Brexit Vote Throws Global Markets into Turmoil
The voters of Great Britain decided to leave the European Union last Thursday. The vote was close, but not too close, 52-48%. The bulk of the ‘remain’ vote came from London, Scotland and Northern Ireland. All precincts of Scotland and Northern Ireland voted to remain in the European Union and all precincts of London other than the East End voted to remain in the EU.
This dynamic has provided additional uncertainty to an already uncertain environment. Scotland’s first minister Nicola Sturgeon, said it was “democratically unacceptable” that Scotland should be pulled from the EU against its wishes. Ms. Sturgeon called for another referendum to pull Scotland out of the United Kingdom. A Scottish referendum to take Scotland out of Great Britain failed just two years ago. Ms. Sturgeon vows to put another referendum “back on the table” as a result of the Brexit vote.
The EU and Fed Scramble
Beginning last Thursday night, Asian, European and U.S. futures markets and the British Pound began to sell off as a Leave outcome came into focus. Gold and silver also started their ascent on signs that the Leave vote might win and exploded higher when it became clear a Brexit was an almost certainty.
The Brexit vote result shocked many who had expected ‘Remain’ to win the day.
The EU issued a statement:
“In a free and democratic process, the British people have expressed their wish to leave the European Union. We regret this decision but respect it.”
The Federal Reserve weighed in with the obligatory note that they were “carefully monitoring developments in global financial markets” and was prepared to provide dollar liquidity through its existing swap lines with central banks, as necessary, to address pressures in global funding markets, which could have adverse implications for the U.S. economy.”
European Union Member State Reaction
In addition to Scottish threats of a referendum to leave the United Kingdom, Italy, the Netherlands and France also made calls for their own referenda. Italy’s Five Star Movement, that won 19 of 20 mayoral races earlier this month, called for a referendum on the Euro on Tuesday last week. France’s National Front leader Marine Le Pen called for a French referendum on Thursday night to get out of “decaying Europe”. In the Netherlands a poll by Der Telegraf, a leading newspaper in the Netherlands, showed that 88% of citizens of the Netherlands want a Brexit style in/out referendum for their country.
Brexit Currency Impact
The pound had risen to a 2016 high the day before the Brexit vote on sentiment that Remain would win. The British Pound touched £1.50 to the dollar before vote counting began. As it became apparent that Leave would win, the Pound plummeted more than 10% and touched £1.32 on Friday morning. The British Pound is expected to remain subject to volatility as the uncertain process of extricating the United Kingdom from the European Union unfolds.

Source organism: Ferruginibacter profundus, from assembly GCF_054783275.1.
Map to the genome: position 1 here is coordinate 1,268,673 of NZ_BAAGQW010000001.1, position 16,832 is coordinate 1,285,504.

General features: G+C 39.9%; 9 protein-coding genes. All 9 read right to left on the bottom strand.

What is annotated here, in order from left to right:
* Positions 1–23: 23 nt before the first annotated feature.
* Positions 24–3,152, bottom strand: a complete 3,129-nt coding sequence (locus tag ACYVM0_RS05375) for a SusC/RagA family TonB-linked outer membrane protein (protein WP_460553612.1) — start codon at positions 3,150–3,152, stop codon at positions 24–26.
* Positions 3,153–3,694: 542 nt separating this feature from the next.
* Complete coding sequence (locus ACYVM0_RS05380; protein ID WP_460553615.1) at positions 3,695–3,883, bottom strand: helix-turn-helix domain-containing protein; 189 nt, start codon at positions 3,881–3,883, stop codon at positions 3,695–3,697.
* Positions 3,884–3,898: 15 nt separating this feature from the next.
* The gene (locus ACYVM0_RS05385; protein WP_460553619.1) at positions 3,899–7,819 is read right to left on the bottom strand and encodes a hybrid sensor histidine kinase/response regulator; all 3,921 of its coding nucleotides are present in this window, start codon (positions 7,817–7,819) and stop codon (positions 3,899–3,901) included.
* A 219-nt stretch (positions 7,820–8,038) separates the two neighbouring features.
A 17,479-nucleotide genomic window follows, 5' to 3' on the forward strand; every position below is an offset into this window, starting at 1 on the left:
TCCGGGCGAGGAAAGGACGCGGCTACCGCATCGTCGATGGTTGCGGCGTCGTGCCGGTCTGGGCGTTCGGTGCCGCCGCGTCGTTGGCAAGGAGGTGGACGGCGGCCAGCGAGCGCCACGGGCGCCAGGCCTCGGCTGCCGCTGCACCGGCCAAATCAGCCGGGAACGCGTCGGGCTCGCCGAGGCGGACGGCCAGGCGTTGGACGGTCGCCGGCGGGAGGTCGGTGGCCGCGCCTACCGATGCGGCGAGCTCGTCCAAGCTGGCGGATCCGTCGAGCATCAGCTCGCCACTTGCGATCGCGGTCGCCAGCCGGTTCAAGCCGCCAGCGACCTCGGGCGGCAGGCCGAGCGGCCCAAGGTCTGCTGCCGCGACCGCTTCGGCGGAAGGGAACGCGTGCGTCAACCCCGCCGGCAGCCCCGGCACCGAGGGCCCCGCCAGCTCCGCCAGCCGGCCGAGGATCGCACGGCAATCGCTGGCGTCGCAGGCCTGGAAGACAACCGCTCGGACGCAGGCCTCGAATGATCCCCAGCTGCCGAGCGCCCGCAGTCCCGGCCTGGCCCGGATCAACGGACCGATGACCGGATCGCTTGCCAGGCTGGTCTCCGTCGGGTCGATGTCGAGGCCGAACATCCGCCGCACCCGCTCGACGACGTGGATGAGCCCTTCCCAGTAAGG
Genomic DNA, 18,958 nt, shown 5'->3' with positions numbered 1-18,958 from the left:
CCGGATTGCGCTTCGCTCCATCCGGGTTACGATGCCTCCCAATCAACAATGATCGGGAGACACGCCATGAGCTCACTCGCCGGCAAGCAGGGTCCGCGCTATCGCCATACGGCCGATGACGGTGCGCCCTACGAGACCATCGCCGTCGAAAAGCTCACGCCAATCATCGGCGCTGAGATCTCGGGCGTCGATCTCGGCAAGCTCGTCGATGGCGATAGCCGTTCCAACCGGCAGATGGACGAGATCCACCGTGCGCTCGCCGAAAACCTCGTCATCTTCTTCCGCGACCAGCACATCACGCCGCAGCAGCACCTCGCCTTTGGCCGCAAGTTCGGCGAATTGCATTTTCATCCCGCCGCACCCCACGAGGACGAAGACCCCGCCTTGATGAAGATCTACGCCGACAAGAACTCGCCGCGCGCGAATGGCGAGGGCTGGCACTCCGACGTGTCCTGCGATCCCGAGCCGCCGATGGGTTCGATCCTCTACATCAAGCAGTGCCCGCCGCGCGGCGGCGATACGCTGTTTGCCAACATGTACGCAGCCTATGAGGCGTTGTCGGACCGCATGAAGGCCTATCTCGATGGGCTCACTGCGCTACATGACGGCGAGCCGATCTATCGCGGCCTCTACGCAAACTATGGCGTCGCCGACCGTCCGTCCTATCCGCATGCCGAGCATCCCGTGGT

The Euro fell in reaction to the Brexit vote but rose against the British Pound. While most of the focus is on the vunerablilites of the British Pound as Great Britain goes it alone without the European Union, not much attention has been paid to the vulnerabilities of the EU as referendum fever among EU member states may damage the cohesion of the European monetary union supporting the Euro.
The Safe Havens
The dollar rose on news of the Brexit vote. The Dollar Index* touched $96 Thursday evening and sold off mildly during Friday. Brexit calls into question even the one rate hike that the Fed was expected to do in 2016. Indeed, if the dollar rises too much in reaction to Brexit, the Fed may be forced to do a rate cut. In addition the U.S. economy appears to be slowing and perhaps in need of some additional monetary accommodation.
Gold and Silver
Gold and silver were the undisputed beneficiaries of the Brexit vote. Both rose dramatically on the Brexit news and settled substantially higher. At one point on Thursday night gold rose over $100 an ounce!
Year to Date Dollar Index, Oil and Gold Prices
The aftermath of Brexit is uncertain. The immediate market reaction was negative and there wasn’t much central banks could do to change that perception. Until Great Britain’s status as a nation independent of the European Union is settled, there will be continued uncertainty and that uncertainty is expected to continue at least for months, if not years.
Here are some reports that could impact currency movements this week.
Jun 30 Initial Claims 06/25
Jun 30 Continuing Claims 06/18
Jun 30 Chicago PMI Jun –
Jun 30 Natural Gas Inventories 06/25
Jul 1 ISM Index Jun
Jul 1 Construction Spending May
Jul 1 Auto Sales Jun
Jul 1 Truck Sales Jun
*The US Dollar Index tracks the US dollar vs. the Euro, the Japanese Yen, the British Pound, the Canadian Dollar, the Swedish Krona and the Swiss Franc. The Euro comprises nearly 58% of the index.
This article by BGASC is not, and should not be regarded as, investment advice or as a recommendation regarding any particular course of action.